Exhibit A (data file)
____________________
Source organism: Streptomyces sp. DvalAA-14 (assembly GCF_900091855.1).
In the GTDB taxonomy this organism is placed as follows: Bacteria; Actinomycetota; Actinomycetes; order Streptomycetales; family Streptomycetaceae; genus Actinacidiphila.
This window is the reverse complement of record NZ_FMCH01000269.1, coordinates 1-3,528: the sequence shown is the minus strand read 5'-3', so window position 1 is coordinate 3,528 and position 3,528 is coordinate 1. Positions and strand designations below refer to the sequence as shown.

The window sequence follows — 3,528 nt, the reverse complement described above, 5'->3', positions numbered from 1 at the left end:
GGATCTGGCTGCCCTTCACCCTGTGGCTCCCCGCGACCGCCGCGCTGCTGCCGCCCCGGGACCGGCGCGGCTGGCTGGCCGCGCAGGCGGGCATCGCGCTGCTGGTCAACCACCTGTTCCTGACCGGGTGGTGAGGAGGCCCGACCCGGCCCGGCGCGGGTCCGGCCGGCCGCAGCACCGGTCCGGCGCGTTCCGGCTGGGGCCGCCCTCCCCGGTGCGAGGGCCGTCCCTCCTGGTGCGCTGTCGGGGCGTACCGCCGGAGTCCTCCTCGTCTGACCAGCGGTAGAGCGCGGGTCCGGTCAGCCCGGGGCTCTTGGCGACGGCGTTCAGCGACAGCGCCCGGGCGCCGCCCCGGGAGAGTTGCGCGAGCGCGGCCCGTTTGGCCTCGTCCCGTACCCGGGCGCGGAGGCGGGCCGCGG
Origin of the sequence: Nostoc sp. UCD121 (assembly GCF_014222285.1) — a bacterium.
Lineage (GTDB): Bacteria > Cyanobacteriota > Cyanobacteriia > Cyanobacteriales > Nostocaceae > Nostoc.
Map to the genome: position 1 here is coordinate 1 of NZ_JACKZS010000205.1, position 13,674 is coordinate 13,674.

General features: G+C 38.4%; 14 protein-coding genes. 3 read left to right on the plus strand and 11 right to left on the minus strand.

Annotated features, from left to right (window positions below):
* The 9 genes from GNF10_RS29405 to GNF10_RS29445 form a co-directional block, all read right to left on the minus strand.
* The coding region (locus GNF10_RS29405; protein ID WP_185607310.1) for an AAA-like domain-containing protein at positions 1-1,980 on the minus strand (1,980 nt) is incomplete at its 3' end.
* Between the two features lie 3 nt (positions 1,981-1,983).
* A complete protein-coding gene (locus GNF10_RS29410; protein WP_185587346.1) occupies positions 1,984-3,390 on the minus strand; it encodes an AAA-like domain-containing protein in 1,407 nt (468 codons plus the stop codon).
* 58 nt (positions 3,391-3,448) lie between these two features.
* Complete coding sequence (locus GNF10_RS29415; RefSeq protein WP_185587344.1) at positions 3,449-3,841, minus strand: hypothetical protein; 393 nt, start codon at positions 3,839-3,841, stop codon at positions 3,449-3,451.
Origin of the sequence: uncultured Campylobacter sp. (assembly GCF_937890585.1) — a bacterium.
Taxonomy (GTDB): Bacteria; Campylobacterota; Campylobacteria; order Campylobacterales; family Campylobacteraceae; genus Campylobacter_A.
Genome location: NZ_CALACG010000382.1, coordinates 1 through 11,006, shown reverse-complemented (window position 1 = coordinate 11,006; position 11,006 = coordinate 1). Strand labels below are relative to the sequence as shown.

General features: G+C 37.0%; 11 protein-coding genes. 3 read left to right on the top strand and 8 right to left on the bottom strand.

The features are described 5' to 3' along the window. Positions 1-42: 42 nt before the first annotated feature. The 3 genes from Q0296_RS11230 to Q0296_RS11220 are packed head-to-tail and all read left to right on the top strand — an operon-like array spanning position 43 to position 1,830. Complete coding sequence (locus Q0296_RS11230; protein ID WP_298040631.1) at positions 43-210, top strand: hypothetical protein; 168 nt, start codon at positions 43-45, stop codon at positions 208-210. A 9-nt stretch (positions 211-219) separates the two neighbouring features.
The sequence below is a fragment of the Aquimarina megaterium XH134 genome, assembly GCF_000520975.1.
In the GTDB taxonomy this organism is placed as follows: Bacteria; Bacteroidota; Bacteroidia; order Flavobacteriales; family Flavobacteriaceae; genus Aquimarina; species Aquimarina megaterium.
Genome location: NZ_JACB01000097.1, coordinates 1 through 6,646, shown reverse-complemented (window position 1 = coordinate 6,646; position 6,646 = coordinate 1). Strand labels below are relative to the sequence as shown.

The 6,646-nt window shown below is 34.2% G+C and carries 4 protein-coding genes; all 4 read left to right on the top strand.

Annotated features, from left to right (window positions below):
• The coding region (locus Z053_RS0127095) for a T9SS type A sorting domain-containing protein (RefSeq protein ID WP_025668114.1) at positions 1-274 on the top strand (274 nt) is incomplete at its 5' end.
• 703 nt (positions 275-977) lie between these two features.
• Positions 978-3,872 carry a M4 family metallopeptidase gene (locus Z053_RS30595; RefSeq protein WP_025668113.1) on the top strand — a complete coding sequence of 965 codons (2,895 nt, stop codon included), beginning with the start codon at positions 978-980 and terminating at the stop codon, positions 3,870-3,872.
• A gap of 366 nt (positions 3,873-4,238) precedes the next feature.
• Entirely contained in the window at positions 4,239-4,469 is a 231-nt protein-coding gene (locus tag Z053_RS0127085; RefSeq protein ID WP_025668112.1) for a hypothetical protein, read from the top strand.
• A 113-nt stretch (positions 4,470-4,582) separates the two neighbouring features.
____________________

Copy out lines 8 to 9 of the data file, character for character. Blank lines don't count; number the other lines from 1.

Map to the genome: position 1 here is coordinate 1 of NZ_JACKZS010000205.1, position 13,674 is coordinate 13,674.

General features: G+C 38.4%; 14 protein-coding genes. 3 read left to right on the plus strand and 11 right to left on the minus strand.